Later, Klaatu is again shot, this time fatally. Anticipating this end, Klaatu had previously told a woman to get a message to Gort, lest Gort retaliate for Klaatu’s murder by destroying the world. The woman relays this message: “Klaatu barada nikto.” No translation is given in the movie. However, based on Gort’s response, the words must mean something like “Do not retaliate.” This reminds me of Christ’s attitude at the crucifixion: “Father, forgive them; for they do not know what they are doing” (Luke 23:34).
True to the Gospel, Klaatu’s death is followed by a resurrection. Gort rescues the body of Klaatu, and is able to resuscitate him using technology in the spaceship. People again gather to the spaceship, and Klaatu delivers his message. Essentially, the message is that humanity must give up its violent, wicked ways or be destroyed. Repent or perish. This is remarkably similar to Christ’s warnings during His earthly ministry (Luke 13:3,5). Klaatu goes back inside the ship, which then returns to the sky while the people below stare up in wonder. This is similar to Christ’s ascension at the end of His earthly ministry (Acts 1:9).
The Lord of the Rings
J.R.R. Tolkien’s engaging trilogy “The Lord of the Rings” is full of Christian symbolism and allegory. We see this both in the books and in Peter Jackson’s masterful movie adaptation. The story is complex and intended to be part of a rich mythology. It focuses on the adventure of Frodo Baggins, a “hobbit” of the Shire, who is given a magic ring that bestows great power on its keeper. But the ring is inherently evil, eventually enslaving and corrupting its keeper and strengthening its creator – the evil Sauron. The ring can be destroyed only by returning it to its place of origin in a volcanic mountain in enemy territory. The task of destroying the ring has fallen to the innocent Frodo and his companions.
The ring seems to represent sin. It answers only to Sauron, a nonphysical enemy representing Satan. Like sin, the ring is superficially attractive, desirable, and gives its wearer great power. But it inevitably destroys its wearer and enslaves him to the evil Sauron. Those who have been in possession of the ring find it nearly impossible to give up, even though it slowly destroys them. By way of backstory, we learn that many otherwise good men have been corrupted by the ring; they attempt to use it for good but it works its evil through them instead. Perhaps because of his innocent and selfless nature, Frodo is resistant to the corrupting effects of the ring, making him the ideal choice to carry it to its destruction.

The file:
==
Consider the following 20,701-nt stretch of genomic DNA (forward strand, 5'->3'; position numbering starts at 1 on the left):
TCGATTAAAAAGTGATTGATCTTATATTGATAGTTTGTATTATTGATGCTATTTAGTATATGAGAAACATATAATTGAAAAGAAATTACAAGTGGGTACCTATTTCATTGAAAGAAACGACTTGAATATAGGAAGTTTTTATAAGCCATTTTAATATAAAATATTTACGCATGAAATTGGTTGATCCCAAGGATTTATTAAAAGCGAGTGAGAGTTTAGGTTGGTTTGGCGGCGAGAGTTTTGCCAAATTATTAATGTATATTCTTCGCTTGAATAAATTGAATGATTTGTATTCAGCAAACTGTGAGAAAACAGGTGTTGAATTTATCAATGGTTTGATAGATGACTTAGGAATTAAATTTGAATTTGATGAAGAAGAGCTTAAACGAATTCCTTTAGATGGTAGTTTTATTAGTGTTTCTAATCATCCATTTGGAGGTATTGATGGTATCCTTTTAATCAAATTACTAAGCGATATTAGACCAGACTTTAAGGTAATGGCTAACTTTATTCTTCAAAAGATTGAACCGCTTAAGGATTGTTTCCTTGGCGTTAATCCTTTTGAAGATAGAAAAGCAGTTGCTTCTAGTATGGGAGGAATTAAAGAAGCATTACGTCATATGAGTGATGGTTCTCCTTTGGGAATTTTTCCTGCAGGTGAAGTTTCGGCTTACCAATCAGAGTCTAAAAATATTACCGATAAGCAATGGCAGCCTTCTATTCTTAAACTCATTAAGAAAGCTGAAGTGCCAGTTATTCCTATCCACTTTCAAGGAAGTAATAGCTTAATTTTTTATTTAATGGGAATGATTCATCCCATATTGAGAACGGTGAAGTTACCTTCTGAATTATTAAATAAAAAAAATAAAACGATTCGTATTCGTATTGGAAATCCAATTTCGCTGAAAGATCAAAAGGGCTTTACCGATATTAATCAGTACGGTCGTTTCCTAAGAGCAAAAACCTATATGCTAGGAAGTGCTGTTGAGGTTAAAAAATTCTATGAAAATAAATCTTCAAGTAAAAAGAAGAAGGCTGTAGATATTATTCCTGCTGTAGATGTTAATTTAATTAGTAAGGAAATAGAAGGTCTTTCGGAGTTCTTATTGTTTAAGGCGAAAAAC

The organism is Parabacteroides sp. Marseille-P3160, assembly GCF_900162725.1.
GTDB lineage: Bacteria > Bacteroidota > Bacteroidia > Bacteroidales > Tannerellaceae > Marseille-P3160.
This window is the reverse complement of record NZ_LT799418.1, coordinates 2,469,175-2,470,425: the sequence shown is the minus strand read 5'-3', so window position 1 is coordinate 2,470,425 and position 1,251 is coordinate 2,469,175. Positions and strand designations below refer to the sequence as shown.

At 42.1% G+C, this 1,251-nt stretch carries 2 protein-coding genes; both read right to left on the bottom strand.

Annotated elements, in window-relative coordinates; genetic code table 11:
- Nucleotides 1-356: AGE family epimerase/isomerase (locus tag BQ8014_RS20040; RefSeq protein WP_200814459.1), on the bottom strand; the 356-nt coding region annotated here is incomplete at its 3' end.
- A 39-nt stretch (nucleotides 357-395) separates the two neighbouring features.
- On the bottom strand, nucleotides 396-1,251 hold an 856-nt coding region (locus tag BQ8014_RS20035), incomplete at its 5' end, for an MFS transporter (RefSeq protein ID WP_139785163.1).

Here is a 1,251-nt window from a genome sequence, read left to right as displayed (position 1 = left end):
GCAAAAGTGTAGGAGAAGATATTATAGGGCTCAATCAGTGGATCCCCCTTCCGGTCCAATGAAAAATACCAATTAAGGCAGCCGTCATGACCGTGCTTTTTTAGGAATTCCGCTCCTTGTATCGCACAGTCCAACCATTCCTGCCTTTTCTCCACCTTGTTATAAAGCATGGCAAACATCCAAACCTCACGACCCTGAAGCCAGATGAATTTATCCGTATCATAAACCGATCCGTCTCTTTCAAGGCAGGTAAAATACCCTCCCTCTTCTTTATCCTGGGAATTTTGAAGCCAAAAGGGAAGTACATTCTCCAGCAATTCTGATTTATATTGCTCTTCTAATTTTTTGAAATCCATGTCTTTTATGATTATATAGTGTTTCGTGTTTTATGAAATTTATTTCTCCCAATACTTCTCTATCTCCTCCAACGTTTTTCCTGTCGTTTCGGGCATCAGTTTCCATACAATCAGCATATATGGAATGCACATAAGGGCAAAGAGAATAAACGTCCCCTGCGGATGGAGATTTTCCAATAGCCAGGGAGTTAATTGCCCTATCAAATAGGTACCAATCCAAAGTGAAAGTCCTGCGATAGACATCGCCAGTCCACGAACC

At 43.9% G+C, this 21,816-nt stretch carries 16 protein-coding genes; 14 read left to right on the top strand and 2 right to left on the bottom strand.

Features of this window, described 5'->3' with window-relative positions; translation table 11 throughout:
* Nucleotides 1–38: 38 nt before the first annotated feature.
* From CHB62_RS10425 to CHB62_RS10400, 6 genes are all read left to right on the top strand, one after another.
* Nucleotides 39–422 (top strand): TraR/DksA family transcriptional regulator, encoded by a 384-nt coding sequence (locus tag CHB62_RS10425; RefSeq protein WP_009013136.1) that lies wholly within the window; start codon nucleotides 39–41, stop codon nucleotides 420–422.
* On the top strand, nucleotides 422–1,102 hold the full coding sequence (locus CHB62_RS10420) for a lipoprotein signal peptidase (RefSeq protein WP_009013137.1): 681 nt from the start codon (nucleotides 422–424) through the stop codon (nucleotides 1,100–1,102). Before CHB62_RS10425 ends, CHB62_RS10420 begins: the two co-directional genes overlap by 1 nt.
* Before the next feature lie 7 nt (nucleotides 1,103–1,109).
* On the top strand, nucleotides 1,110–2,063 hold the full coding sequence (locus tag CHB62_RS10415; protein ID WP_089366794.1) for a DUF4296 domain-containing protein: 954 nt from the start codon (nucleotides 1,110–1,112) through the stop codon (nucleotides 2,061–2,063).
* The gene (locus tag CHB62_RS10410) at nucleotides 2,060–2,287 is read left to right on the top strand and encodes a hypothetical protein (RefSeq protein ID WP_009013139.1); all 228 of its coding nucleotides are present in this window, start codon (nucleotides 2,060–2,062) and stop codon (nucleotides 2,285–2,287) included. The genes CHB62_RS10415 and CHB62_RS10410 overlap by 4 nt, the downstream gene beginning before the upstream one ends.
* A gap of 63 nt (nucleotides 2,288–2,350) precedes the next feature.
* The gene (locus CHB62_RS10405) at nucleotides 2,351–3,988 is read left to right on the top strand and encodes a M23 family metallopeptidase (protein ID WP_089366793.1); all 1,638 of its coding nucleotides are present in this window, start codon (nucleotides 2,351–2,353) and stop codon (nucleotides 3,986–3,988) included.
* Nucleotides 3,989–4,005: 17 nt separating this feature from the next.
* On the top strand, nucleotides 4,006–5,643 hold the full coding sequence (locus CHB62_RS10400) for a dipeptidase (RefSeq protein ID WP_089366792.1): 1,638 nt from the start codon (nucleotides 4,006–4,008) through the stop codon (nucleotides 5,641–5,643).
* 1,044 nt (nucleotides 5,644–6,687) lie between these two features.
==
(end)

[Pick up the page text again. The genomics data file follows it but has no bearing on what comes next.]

At least three people typify Christ in the Lord of the Rings. First, Frodo is innocent and yet must bear the ring, just as Christ bore the sins of the world. Like Christ, Frodo willingly suffers great misery in his journey to undo the evil caused by others. Frodo ultimately defeats Sauron – the Satan figure. The analogy falls short because Frodo does eventually (though briefly) succumb to the ring’s power before it is destroyed.
Gandalf the Grey, who aids Frodo in his quest, also parallels Christ in some ways. Gandalf has a dual identity. He is humble and seems like an ordinary old man. Yet, he has existed from the beginning of creation and has tremendous seemingly supernatural power. Most significantly, Gandalf is killed early in the story, but is resurrected as Gandalf the White – as if to represent his glorified, eternal body.
From a creation perspective, the most interesting Christ-figure in this trilogy is Aragorn. Like Christ, Aragorn has a duel identity – one ordinary, one extraordinary. He goes by the name “Strider” – an unassuming ranger from the North, of humble apparel and few possessions. But secretly, he is also the rightful king of Gondor. Aragorn is a warrior who fights for good against incredible odds. He is able to “heal” people using herbs. In the movie, Aragorn falls in battle, and his comrades think he is dead. But he returns to them later, as if resurrected.
The First-Adam / Last-Adam connection here is remarkable. Aragorn’s distant ancestor was King Isildur. Isildur had the opportunity to destroy the ring, but he instead succumbed to temptation and kept the ring for himself. This led to his death, and plunged the world into an age of darkness, much as Adam’s sin brought death and suffering into the world. But Aragorn succeeds where his forefather failed. Aragorn does not succumb to temptation. He is not tempted by the glory and power the ring promises (see Matthew 4:8-10), but wants only to save the world from the evil bestowed upon it by his ancestor. After conquering evil, Aragorn is officially installed as the king. Likewise, Christ came into the world to save people from sin; Christ succeeded where Adam failed. Christ defeats evil and is installed as King (Psalm 2:6-9).
Many sci-fi and fantasy films contain such Gospel elements. These are not always intentional, nor are they always obvious. They are sometimes mixed with anti-biblical elements as well. The blending of Christian and anti-Christian themes may reflect the unbelievers’ mindset: having knowledge of God but suppressing that truth in unrighteousness (Romans 1:18). So the next time you watch a movie, see if you can pick out biblical and anti-biblical themes. Cinema may be entertaining. But why not let it serve to practice discernment as well?